• 52. iii. From question of PRv > D for one v to all v • Key: Use sparse matrix methods to do all n columns in parallel. • Maintain running time *(n/D).
  • 53. Conclusion for PageRank Locality + multiscale analysis + sparse matrix methods  Running time = *(n/D) to find approx. of all nodes with significant pagerank PRv Running time sublinear in n for D = 0(np), 0 < p < 1.
  • 54. Final Topic: Sublinear Algorithms for Models of Influence Maximization
  • 55. Influence Maximization: Definitions Independent Cascade Model (Kempe, Kleinberg, Tardos ‘03) Introduced as model of viral marketing • G = (V,E) oriented graph with |V| = n, |E| = m, and edge weights {pe|eE} • pe = probability infection spreads out along e • I(S) = (random) size of the set that is eventually infected starting from seed set S  V Problem: For fixed k = |S|, find the seed set S which maximizes the expected influence E[I(S)]
  • 56. KKT Model: Previous Results • KKT: E[I(S)] is submodular  maximizing E[I(S)] can be approximated to within (1 – 1/e) via greedy algorithm • With oracle access to E[I(S)], greedy alg has runtime = O(kn) • Oracle access can be simulated  Total runtime =  (mnk poly(-1)), i.e., even on a sparse graph, at least quadratic in n.
  • 57. Influence Maximization: Our Results • Nearly linear time algorithm: We can find an approximately optimal seed with an approximation factor of (1 – 1/e – ) in time O*((m + n) -3). – Note: There is a lower bound of  (m + n), so this is essentially optimal. • Sublinear time algorithm: We can find an approximately optimal seed with an approximation factor of (1/) in time O*(n a(G)/ ) where a(G) is the arboricity* of the graph G. – Taking  = 0(np), 0 < p < 1, we get a time sublinear in n. *Arboricity of G is the minimum number of spanning forests necessary to cover all edges of G. Roughly speaking, arboricity corr. with density of graph.
  • 58. Key Elements of the Proof • Key Idea: Preprocess G with random sampling  sparse hypergraph representation which retains influence characteristics of highinfluence nodes – Each hypergraph edge represents a set of nodes influenced by a random node in the transpose graph – Degree of set S in hypergraph is approximately proportional to influence of S in original graph – Allows us to efficiently estimate marginal influence in the original diffusion process with very few samples • Local and applicable in many access models: Only operations are accessing a random vertex and traversing edges incident to previously accessed vertex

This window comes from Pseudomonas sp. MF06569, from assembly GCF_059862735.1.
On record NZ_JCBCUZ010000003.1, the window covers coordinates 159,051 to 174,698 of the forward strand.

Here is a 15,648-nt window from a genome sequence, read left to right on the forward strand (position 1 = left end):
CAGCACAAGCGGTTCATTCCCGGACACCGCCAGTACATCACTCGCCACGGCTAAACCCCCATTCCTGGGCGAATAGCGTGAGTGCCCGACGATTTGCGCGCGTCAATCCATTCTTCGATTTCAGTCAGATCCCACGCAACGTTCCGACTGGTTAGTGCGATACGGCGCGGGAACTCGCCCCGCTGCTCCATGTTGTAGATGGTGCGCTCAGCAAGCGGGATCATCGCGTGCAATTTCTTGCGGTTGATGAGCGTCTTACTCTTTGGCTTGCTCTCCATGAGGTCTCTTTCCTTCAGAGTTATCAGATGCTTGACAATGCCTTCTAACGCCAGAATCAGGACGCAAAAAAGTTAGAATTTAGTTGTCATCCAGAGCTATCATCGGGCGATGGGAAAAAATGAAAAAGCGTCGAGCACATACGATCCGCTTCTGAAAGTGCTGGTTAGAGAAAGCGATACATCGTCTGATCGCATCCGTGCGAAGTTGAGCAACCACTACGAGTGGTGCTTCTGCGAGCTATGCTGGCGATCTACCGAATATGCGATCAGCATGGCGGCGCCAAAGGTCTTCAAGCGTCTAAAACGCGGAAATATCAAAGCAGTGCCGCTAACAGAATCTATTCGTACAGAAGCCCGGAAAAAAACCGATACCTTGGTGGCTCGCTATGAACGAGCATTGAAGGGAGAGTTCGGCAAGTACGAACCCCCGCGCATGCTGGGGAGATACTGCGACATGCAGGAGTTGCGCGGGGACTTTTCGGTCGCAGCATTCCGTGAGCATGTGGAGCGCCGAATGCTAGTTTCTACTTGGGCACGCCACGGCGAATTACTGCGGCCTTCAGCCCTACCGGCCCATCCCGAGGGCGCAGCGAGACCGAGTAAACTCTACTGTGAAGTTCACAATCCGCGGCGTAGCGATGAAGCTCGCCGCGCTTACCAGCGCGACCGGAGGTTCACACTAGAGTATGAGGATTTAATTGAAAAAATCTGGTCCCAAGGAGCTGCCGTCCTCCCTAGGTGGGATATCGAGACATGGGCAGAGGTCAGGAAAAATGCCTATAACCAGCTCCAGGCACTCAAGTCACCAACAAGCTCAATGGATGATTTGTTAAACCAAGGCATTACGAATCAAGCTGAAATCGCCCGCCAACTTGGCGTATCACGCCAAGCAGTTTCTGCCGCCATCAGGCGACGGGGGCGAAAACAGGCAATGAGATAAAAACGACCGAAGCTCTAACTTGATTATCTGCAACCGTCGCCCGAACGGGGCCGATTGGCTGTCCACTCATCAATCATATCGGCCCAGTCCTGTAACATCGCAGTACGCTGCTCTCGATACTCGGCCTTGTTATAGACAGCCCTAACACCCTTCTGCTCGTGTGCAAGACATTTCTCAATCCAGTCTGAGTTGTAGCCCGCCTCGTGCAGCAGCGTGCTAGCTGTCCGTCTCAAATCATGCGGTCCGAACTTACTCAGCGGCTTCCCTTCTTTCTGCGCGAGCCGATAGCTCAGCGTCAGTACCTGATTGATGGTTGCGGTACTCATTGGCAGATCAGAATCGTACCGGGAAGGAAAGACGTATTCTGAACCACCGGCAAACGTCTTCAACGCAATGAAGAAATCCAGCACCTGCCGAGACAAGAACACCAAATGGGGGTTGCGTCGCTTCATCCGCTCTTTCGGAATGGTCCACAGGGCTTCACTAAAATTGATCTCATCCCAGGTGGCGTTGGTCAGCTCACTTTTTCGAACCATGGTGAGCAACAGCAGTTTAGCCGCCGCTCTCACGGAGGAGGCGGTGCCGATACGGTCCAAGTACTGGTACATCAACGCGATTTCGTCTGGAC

• 59. Key Elements of the Proof • Sublinear variant: Construct two possible seed sets: one using a greedy algorithm according to the constructed hypergraph, and the other is a singleton selected at random according to the hypergraph degree distribution
  • 60. Conclusions • Local network algorithms may either be required due to local information access constraints, or just desirable due to increased runtime efficiency • Recurring elements in the sublinear network algorithms: – Sampling (sometimes at multiple scales) rather than probing all elements – Interspersing greedy steps with random steps to see more of the space – Maintaining locality by using backwards random walks, transposes of matrices, etc. to find large contributors
  • 61. Conclusions • With local network methods, it is possible to get sublinear time algorithms with reasonable approximation ratios for questions of interest in massive networks: – Finding the most highly connected node or nodes – Finding connections between nodes – Covering the network (“recruiter problem”) – Ranking of sites on the network (significant PageRank problem) – Finding sets of maximum influence in the independent cascade model
  • 62. Thanks for your attention!